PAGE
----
My sister's always talked to her baby girl. When her baby was a year old or so, she understood a few words and would respond to them. When my sister said it was time for food, the baby would go in the kitchen. When my sister said it was bath time, she would go to the bathroom. It was funny one day; my sister was at our parents' house. The baby might have been a bit bored because there wasn't much going on. Our mum asked my sister if she'd like her to get some toys down from upstairs. My sister said no because they were going soon. Her baby got up and ran to the front door; she understood the word 'going'. Perhaps she was longing to go and do something more fun.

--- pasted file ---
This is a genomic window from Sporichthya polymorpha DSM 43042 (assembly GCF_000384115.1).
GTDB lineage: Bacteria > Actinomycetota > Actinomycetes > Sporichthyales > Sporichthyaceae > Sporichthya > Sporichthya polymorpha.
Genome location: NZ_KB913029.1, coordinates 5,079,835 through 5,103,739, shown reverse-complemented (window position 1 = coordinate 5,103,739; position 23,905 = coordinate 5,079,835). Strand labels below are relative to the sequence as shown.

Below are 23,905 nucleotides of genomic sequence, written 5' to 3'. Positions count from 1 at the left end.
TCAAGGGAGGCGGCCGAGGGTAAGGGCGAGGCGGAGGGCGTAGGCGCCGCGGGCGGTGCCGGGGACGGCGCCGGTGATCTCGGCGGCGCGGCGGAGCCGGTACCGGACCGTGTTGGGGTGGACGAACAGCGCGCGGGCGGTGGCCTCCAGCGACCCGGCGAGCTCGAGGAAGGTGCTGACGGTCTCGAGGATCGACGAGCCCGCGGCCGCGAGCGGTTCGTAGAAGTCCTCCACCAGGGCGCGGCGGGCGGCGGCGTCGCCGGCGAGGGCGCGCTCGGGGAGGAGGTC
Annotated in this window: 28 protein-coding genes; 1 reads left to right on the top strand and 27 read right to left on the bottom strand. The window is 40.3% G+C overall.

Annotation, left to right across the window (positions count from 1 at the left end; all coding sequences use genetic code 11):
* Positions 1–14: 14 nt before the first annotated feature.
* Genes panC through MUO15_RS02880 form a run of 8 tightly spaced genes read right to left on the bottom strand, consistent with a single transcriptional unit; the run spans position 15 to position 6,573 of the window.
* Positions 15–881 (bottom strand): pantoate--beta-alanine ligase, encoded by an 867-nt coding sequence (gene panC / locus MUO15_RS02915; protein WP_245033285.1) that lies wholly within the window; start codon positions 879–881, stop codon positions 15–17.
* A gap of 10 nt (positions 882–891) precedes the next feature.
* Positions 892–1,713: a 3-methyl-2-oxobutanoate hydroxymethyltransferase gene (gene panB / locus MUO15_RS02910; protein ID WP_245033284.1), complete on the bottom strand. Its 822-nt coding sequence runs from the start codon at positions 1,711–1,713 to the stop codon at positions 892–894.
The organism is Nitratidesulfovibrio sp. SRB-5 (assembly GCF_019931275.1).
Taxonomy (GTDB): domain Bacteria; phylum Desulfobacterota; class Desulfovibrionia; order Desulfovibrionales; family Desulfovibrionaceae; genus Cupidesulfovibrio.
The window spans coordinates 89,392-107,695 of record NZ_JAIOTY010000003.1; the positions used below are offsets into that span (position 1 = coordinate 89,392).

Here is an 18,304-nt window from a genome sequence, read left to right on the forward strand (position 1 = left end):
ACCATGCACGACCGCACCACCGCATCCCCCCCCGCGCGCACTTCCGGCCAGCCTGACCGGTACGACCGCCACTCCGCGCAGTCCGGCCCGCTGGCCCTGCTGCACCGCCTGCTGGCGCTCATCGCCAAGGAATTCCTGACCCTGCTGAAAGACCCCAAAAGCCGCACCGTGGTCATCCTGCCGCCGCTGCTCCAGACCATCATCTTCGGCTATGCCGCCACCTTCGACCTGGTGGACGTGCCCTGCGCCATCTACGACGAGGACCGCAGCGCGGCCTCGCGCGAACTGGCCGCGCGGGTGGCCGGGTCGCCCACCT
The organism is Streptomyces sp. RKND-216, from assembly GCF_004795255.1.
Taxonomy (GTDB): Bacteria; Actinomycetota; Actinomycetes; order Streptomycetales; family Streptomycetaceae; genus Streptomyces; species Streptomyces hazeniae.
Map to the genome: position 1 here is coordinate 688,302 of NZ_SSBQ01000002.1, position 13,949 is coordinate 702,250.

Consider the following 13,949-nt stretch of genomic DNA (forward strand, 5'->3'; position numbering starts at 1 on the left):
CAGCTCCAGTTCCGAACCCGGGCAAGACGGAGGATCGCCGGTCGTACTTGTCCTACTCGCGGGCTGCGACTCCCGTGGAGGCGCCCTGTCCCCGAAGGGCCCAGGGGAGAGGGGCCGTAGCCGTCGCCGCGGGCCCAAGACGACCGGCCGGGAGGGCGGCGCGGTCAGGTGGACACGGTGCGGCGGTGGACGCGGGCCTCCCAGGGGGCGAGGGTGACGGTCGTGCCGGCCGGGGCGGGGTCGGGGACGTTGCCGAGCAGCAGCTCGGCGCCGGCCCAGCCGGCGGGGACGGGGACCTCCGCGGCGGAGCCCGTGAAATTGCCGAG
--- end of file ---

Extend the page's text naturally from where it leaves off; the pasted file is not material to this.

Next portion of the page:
At the moment, my sister's teaching her some new words. She says, "Show me your legs" and the baby points to her legs. She says "Show me your ear" and the baby can show her where her ears are. The other day, she'd just eaten something in her high chair and my sister asked her to give her her hand so she could clean it. The baby gave her her hand. Then my sister asked her to give her her other hand. She gave her the same one. It seems she doesn't know what the word "other" means yet. But she probably will soon enough. It's more of a difficult concept to grasp than a word that means something like a body part; it's more abstract.